Introduction to Wellness,
Fitness, and Lifestyle
Management
Chapter 1
Fahey/Insel/Roth, Fit & Well: Core Concepts and Labs in Physical Fitness and Wellness, Chapter 1
© McGraw-Hill Higher Education
Wellness: The New Health Goal
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Health refers to the overall condition of a
person’s body or mind and to the presence or
absence of illness or injury
Wellness refers to optimal health and vitality
Health differs based on factors beyond your
control, such as genes, age, and family history
Wellness is determined by the decisions you
make about the way you live
Wellness: The New Health Goal
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Wellness = optimal health and vitality
Dimensions of wellness
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Physical wellness
Interpersonal and social wellness
Emotional wellness
Environmental, or planetary, wellness
Spiritual wellness
Intellectual wellness
Wellness Continuum
Figure 1.1
Wellness
New Opportunities, New
Responsibilities
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Infectious diseases, caused by invading
microorganisms, were the leading causes
of death a century ago
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Chronic diseases, caused by a variety of
lifestyle and other factors, are the leading
causes of death today
Public Health Achievements
Fahey/Insel/Roth, Fit & Well: Core Concepts and Labs in Physical Fitness and Wellness, Chapter 1
© 2007 McGraw-Hill Higher Education. All rights reserved.
Leading Causes of Death Overall
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Heart disease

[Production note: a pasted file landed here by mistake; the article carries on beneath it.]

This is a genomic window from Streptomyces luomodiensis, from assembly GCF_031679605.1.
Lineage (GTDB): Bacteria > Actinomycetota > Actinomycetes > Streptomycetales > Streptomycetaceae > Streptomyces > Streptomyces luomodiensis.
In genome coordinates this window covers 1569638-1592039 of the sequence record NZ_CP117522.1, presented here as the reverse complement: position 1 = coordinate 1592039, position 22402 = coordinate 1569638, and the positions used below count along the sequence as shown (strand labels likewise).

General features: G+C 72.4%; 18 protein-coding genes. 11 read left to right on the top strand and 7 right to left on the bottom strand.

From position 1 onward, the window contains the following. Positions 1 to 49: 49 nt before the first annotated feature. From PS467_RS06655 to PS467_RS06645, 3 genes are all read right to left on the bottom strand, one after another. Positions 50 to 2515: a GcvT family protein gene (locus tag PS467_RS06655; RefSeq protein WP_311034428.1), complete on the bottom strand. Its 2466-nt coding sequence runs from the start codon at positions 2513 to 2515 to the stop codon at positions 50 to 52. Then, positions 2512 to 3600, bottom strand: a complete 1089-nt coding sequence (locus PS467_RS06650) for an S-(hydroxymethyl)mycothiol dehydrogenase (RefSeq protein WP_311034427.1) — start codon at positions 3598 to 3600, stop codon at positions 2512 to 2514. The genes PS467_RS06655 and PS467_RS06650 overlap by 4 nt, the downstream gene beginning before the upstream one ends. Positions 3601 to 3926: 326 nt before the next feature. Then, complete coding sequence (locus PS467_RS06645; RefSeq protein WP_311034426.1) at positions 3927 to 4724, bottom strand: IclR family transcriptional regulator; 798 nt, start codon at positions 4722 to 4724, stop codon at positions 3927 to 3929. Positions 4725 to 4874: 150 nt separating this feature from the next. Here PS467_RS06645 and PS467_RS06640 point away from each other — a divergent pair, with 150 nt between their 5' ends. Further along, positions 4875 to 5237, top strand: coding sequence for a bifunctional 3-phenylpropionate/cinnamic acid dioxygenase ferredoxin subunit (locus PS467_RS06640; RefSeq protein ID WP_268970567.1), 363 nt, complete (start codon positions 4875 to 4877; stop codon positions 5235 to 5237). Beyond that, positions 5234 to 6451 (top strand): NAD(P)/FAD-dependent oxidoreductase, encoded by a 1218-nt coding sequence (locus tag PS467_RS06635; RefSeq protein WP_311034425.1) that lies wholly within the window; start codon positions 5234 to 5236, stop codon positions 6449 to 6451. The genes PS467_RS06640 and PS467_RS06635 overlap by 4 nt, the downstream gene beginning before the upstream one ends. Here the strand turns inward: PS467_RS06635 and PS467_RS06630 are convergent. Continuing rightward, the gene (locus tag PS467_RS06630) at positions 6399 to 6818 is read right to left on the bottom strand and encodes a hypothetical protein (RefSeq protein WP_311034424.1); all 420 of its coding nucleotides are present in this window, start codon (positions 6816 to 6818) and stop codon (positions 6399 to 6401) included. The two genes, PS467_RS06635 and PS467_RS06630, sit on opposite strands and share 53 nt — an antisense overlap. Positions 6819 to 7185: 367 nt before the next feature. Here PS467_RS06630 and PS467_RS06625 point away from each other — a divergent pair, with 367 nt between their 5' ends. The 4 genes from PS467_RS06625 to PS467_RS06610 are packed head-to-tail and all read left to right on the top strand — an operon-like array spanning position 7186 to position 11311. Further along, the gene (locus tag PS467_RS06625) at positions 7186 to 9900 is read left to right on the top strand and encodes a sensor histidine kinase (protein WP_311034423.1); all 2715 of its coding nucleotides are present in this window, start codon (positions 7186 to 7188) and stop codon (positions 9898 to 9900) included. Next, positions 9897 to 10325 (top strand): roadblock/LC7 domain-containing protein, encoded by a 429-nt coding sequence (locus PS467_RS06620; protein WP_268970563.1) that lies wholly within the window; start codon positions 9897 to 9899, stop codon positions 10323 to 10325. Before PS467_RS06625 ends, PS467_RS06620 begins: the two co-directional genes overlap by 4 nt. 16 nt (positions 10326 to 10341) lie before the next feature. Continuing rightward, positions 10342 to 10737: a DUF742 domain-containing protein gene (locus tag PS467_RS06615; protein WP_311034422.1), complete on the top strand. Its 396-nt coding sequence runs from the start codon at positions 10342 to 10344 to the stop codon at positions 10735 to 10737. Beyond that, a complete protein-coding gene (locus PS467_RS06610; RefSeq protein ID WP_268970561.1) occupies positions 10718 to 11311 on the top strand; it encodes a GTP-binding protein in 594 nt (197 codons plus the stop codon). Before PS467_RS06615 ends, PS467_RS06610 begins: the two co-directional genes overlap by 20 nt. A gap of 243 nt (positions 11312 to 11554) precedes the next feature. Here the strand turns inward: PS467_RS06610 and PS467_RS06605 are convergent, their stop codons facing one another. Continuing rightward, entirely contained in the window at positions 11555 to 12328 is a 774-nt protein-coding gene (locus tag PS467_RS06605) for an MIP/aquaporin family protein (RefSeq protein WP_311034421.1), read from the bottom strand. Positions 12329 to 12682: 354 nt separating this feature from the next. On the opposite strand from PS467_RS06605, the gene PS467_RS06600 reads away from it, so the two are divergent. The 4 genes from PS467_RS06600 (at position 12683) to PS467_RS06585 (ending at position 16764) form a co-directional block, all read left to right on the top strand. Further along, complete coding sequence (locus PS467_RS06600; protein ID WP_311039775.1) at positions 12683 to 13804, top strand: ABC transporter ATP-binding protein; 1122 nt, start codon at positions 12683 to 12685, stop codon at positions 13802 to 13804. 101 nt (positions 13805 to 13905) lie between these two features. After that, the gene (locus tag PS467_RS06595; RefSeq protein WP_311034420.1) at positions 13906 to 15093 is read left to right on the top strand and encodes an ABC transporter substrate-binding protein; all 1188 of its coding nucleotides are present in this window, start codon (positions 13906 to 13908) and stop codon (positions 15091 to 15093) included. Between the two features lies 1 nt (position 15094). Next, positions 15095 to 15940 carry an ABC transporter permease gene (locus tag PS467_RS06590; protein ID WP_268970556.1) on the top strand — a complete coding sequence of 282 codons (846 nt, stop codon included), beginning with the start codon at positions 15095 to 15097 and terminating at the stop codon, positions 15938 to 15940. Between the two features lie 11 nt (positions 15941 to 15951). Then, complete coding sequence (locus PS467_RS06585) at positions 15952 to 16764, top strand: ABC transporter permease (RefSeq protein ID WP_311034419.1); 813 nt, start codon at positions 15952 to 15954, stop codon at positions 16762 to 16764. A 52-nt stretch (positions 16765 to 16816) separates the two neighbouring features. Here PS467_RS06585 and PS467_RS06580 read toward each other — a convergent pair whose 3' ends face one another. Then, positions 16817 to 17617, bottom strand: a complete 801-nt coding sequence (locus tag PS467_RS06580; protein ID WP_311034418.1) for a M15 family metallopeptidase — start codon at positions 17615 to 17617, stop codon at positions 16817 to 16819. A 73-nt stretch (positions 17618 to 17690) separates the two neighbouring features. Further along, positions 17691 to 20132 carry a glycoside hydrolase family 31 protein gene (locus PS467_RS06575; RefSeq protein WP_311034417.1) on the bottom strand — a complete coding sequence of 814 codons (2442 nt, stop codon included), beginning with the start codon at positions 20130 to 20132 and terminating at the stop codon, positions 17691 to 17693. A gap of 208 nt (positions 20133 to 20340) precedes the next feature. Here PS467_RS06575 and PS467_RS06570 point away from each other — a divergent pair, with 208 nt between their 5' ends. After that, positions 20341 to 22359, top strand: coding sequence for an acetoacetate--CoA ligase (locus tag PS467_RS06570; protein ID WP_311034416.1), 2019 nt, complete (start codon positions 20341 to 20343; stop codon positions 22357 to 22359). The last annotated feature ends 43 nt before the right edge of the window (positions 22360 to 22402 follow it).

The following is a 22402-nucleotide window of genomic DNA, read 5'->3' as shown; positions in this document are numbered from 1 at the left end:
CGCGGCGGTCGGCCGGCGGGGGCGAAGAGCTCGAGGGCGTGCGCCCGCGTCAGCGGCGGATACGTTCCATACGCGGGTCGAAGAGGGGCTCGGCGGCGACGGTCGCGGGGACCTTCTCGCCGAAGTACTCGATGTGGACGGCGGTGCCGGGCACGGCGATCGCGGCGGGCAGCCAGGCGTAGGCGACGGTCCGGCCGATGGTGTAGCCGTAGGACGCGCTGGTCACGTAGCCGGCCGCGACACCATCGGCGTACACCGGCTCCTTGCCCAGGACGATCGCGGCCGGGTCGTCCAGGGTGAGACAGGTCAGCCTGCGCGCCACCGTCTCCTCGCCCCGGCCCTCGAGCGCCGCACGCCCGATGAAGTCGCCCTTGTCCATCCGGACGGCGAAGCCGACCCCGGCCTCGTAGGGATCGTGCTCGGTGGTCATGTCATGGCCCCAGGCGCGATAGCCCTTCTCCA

Cancer
Stroke
Chronic lower respiratory diseases
(emphysema, chronic bronchitis)
Unintentional injuries (accidents)
Diabetes
Leading Causes of Death by Age
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Ages 15–24
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Unintentional injuries
Homicide
Suicide
Cancer
Heart disease
Congenital defects
HIV/AIDS
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Ages 25–44
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Unintentional injuries
Cancer
Heart disease
Suicide
HIV/AIDS
Homicide
Chronic liver disease
National Wellness Goals
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U.S. government’s national Healthy
People initiative sets goals on 10-year
agendas
Major goals of Healthy People 2010:
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Increase quality and years of healthy life
Eliminate health disparities among Americans
Quantity vs. Quality of Life
Dimensions of Diversity
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Gender
Ethnicity
Income
Education
Life Expectancy
Source: National Center for Health
Statistics
Behaviors that Contribute to Wellness
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Be physically active
Choose a healthy diet
Maintain a healthy body weight
Manage stress effectively